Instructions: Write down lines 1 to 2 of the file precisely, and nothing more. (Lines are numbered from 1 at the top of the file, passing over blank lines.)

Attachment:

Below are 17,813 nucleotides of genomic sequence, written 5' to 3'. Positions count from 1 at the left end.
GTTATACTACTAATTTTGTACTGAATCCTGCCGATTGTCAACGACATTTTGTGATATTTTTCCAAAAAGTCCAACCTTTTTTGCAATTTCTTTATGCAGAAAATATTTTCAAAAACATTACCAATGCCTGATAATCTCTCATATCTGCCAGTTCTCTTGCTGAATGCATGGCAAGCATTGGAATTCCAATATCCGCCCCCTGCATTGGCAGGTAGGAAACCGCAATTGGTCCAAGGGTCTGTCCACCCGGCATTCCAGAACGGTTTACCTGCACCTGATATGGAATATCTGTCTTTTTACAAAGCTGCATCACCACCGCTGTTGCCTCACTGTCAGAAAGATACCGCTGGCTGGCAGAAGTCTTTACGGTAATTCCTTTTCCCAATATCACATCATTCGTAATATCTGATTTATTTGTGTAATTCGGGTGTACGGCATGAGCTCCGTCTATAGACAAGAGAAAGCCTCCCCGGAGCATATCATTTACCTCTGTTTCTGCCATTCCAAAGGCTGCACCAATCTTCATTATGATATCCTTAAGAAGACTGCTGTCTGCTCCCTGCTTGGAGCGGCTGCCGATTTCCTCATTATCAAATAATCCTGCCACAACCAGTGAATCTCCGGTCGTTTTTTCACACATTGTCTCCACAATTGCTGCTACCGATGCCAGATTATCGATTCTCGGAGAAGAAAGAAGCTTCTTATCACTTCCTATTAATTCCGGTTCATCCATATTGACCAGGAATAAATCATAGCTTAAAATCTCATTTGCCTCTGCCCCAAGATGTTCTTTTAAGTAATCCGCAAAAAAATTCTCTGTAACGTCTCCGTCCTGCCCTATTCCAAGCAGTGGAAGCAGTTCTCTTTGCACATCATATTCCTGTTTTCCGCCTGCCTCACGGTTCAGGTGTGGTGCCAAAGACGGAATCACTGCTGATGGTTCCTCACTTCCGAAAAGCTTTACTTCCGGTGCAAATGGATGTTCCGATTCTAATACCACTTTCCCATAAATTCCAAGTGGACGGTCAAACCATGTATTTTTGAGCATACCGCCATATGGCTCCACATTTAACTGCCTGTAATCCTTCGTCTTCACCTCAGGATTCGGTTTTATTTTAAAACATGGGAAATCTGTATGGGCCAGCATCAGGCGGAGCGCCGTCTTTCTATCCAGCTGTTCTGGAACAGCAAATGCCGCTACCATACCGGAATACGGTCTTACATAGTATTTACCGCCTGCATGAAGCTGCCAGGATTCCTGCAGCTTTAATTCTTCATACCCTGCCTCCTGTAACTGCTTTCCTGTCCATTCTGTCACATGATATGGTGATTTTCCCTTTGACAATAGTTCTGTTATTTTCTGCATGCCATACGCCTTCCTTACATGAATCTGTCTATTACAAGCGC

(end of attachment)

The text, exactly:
Below are 17,813 nucleotides of genomic sequence, written 5' to 3'. Positions count from 1 at the left end.
GTTATACTACTAATTTTGTACTGAATCCTGCCGATTGTCAACGACATTTTGTGATATTTTTCCAAAAAGTCCAACCTTTTTTGCAATTTCTTTATGCAGAAAATATTTTCAAAAACATTACCAATGCCTGATAATCTCTCATATCTGCCAGTTCTCTTGCTGAATGCATGGCAAGCATTGGAATTCCAATATCCGCCCCCTGCATTGGCAGGTAGGAAACCGCAATTGGTCCAAGGGTCTGTCCACCCGGCATTCCAGAACGGTTTACCTGCACCTGATATGGAATATCTGTCTTTTTACAAAGCTGCATCACCACCGCTGTTGCCTCACTGTCAGAAAGATACCGCTGGCTGGCAGAAGTCTTTACGGTAATTCCTTTTCCCAATATCACATCATTCGTAATATCTGATTTATTTGTGTAATTCGGGTGTACGGCATGAGCTCCGTCTATAGACAAGAGAAAGCCTCCCCGGAGCATATCATTTACCTCTGTTTCTGCCATTCCAAAGGCTGCACCAATCTTCATTATGATATCCTTAAGAAGACTGCTGTCTGCTCCCTGCTTGGAGCGGCTGCCGATTTCCTCATTATCAAATAATCCTGCCACAACCAGTGAATCTCCGGTCGTTTTTTCACACATTGTCTCCACAATTGCTGCTACCGATGCCAGATTATCGATTCTCGGAGAAGAAAGAAGCTTCTTATCACTTCCTATTAATTCCGGTTCATCCATATTGACCAGGAATAAATCATAGCTTAAAATCTCATTTGCCTCTGCCCCAAGATGTTCTTTTAAGTAATCCGCAAAAAAATTCTCTGTAACGTCTCCGTCCTGCCCTATTCCAAGCAGTGGAAGCAGTTCTCTTTGCACATCATATTCCTGTTTTCCGCCTGCCTCACGGTTCAGGTGTGGTGCCAAAGACGGAATCACTGCTGATGGTTCCTCACTTCCGAAAAGCTTTACTTCCGGTGCAAATGGATGTTCCGATTCTAATACCACTTTCCCATAAATTCCAAGTGGACGGTCAAACCATGTATTTTTGAGCATACCGCCATATGGCTCCACATTTAACTGCCTGTAATCCTTCGTCTTCACCTCAGGATTCGGTTTTATTTTAAAACATGGGAAATCTGTATGGGCCAGCATCAGGCGGAGCGCCGTCTTTCTATCCAGCTGTTCTGGAACAGCAAATGCCGCTACCATACCGGAATACGGTCTTACATAGTATTTACCGCCTGCATGAAGCTGCCAGGATTCCTGCAGCTTTAATTCTTCATACCCTGCCTCCTGTAACTGCTTTCCTGTCCATTCTGTCACATGATATGGTGATTTTCCCTTTGACAATAGTTCTGTTATTTTCTGCATGCCATACGCCTTCCTTACATGAATCTGTCTATTACAAGCGC